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Cambodian cooking and use of dairy

Melbourne
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Cambodian cooking and use of dairy

Hi,

I will still be breastfeeding my baby when we travel to Cambodia next month. I am on a dairy-free diet due to baby's easily upset stomach. I am just wondering whether cow's milk (and derivatives of) is a commonly used ingredient in Cambodian cooking? e.g. butter, cream, milk powder.

It seems to be used in a lot of processed foods here in Australia but I am hoping that the food we will be enjoying whilst travelling will be mainly fresh meat/veg/rice/noodle/curry dishes that aren't as processed/preserved as they are here.

Does anyone by chance know if milk powder is commonly used in bread (like it is in Australia)?

Thanks in advance for your help.

Adelaide
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1. Re: Cambodian cooking and use of dairy

An interesting question that many of us wouldn't have given a thought to until now. I've tried to think of anything Cambodian that is made with dairy products, but I've drawn a blank.

You will find coconut milk being used in a lot of dishes, but there's no dairy there. We saw cows aplenty, but I assumed that they were grown for beef. Comments from a guide that took us to Kulen Mountains would seem to indicate that there is no dairy industry at all in Cambodia, and that any milk from cows is imported. This would tend to make it very expensive and preclude its use in everyday eating. Problem is they just don't have that beautiful fine green grass that is essential for producing milk.

I'm only guessing here, but I think that anything containing cows milk would be a very rare dish indeed. But it certainly doesn't hurt to ask before you order.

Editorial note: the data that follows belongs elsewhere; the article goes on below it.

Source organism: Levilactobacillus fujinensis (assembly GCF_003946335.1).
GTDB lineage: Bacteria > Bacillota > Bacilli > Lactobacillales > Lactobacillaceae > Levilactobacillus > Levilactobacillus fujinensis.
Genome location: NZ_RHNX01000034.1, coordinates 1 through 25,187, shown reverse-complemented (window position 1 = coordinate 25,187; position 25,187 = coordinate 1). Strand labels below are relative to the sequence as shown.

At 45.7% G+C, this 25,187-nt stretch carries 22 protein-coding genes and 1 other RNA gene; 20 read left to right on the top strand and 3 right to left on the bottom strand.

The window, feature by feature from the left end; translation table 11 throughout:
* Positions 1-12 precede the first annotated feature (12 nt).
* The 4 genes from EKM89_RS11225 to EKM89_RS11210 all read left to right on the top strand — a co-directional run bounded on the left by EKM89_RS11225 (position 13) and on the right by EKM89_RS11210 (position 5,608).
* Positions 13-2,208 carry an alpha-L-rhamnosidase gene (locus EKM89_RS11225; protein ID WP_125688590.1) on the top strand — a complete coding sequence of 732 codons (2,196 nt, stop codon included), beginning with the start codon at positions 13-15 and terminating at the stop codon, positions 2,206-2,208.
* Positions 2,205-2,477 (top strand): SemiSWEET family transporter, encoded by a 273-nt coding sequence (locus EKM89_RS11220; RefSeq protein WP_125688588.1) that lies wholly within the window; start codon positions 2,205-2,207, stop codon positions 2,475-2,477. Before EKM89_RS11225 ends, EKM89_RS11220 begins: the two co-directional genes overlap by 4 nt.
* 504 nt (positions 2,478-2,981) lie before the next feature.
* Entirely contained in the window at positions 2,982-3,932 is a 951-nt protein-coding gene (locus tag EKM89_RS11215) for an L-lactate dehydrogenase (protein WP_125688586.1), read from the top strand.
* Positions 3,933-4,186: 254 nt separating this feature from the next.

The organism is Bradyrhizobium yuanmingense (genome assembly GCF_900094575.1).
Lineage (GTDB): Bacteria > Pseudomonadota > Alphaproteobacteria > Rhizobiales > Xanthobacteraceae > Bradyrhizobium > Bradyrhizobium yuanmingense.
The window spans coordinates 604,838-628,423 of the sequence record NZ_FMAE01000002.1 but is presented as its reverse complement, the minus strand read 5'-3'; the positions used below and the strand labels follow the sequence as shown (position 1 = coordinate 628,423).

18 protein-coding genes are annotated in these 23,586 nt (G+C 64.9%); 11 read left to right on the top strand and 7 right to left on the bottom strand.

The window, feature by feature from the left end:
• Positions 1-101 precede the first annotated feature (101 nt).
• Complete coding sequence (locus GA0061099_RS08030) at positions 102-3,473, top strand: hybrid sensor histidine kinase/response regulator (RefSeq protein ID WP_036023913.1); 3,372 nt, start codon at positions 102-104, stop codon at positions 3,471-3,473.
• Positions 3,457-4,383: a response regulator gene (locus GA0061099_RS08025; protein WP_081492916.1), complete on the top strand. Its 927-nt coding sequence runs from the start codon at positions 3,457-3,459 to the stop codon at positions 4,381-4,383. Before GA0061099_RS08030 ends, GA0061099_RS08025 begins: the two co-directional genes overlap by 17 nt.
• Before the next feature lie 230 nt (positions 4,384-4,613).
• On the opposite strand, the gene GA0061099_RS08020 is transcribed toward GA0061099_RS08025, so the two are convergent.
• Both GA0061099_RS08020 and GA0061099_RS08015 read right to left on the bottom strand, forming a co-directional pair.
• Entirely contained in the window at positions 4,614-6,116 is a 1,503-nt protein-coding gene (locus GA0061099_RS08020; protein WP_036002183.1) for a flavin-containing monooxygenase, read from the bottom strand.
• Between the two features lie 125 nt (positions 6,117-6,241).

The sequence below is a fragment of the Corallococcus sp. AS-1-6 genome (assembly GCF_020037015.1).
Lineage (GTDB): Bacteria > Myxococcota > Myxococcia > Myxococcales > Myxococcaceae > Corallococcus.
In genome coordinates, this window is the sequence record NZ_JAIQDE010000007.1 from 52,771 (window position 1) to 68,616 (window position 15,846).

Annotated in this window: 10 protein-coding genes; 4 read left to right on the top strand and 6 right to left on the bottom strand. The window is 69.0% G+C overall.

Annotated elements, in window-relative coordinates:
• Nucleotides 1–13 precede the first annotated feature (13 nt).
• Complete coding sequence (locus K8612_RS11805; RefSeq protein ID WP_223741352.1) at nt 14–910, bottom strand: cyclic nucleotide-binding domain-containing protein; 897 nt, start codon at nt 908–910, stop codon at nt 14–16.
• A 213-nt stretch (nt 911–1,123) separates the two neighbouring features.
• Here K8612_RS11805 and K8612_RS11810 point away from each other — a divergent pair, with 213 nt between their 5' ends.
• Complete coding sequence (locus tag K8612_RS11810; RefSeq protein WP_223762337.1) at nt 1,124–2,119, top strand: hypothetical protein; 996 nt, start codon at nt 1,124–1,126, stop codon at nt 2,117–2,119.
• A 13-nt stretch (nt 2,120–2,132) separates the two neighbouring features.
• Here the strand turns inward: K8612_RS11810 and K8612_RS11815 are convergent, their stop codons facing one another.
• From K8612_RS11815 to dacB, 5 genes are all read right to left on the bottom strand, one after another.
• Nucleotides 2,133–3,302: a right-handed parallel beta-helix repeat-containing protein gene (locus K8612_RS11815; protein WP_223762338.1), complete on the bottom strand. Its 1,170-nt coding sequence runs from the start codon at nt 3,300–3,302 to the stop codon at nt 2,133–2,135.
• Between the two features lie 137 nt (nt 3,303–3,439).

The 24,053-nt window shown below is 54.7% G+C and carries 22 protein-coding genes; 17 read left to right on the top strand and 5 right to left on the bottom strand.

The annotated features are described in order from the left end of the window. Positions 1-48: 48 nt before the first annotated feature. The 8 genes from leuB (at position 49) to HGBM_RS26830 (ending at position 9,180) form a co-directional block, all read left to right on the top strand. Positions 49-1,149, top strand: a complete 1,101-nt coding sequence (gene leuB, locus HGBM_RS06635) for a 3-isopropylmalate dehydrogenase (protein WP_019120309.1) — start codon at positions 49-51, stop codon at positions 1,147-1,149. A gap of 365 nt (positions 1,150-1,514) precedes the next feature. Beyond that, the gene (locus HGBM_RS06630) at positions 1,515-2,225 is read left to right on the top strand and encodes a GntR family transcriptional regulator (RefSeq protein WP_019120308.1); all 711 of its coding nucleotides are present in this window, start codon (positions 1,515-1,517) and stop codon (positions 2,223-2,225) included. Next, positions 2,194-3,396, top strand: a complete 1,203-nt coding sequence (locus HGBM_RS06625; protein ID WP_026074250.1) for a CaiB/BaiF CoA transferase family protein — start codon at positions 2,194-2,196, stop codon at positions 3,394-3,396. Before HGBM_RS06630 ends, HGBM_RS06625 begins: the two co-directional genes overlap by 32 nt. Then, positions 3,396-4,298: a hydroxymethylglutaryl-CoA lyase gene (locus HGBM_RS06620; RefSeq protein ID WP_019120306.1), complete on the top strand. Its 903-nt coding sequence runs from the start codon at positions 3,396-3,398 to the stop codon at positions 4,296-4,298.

Edited: 1:38 am, December 19, 2013
Brisbane, Australia
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2. Re: Cambodian cooking and use of dairy

I agree with westendgaz and have been giving this great thought as l have recently bee diagnosed with Dairy intolerance, it is damn hard to follow in Aust as you would know Lisa!! As l am a coeliac l do not eat bread products but have has the yummy rice flour with coconut pancakes found in some streets and have had no drama's.

I honestly think you will be fine as there are not many milk products at all, but not sure about the bread.

Perth, Australia
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3. Re: Cambodian cooking and use of dairy

I've also been thinking hard and visualising a lot of the fantastic food available in Cambodia and have come up with a blank about diary products. I think that if you stick to local restaurants and steer away from western type food you'll be perfectly alright. You'll certainly come across dishes which include coconut milk as westedgaz mentioned, but that won't harm you given your situation.

It will be very easy to avoid bread altogether if you're concerned about that as there are so many other wonderful things to eat that you won't need it.

Melbourne
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4. Re: Cambodian cooking and use of dairy

Thank you for all of your replies so far. It is indeed a tough food to cut out in Australia due to it's many derivatives being used in so many products. So thank you so much for your insight into the use of dairy, or lack thereof, in Cambodia.

I'm excited by these pancakes! I'm curious though, would they not have milk in them like we would use here to make pancakes?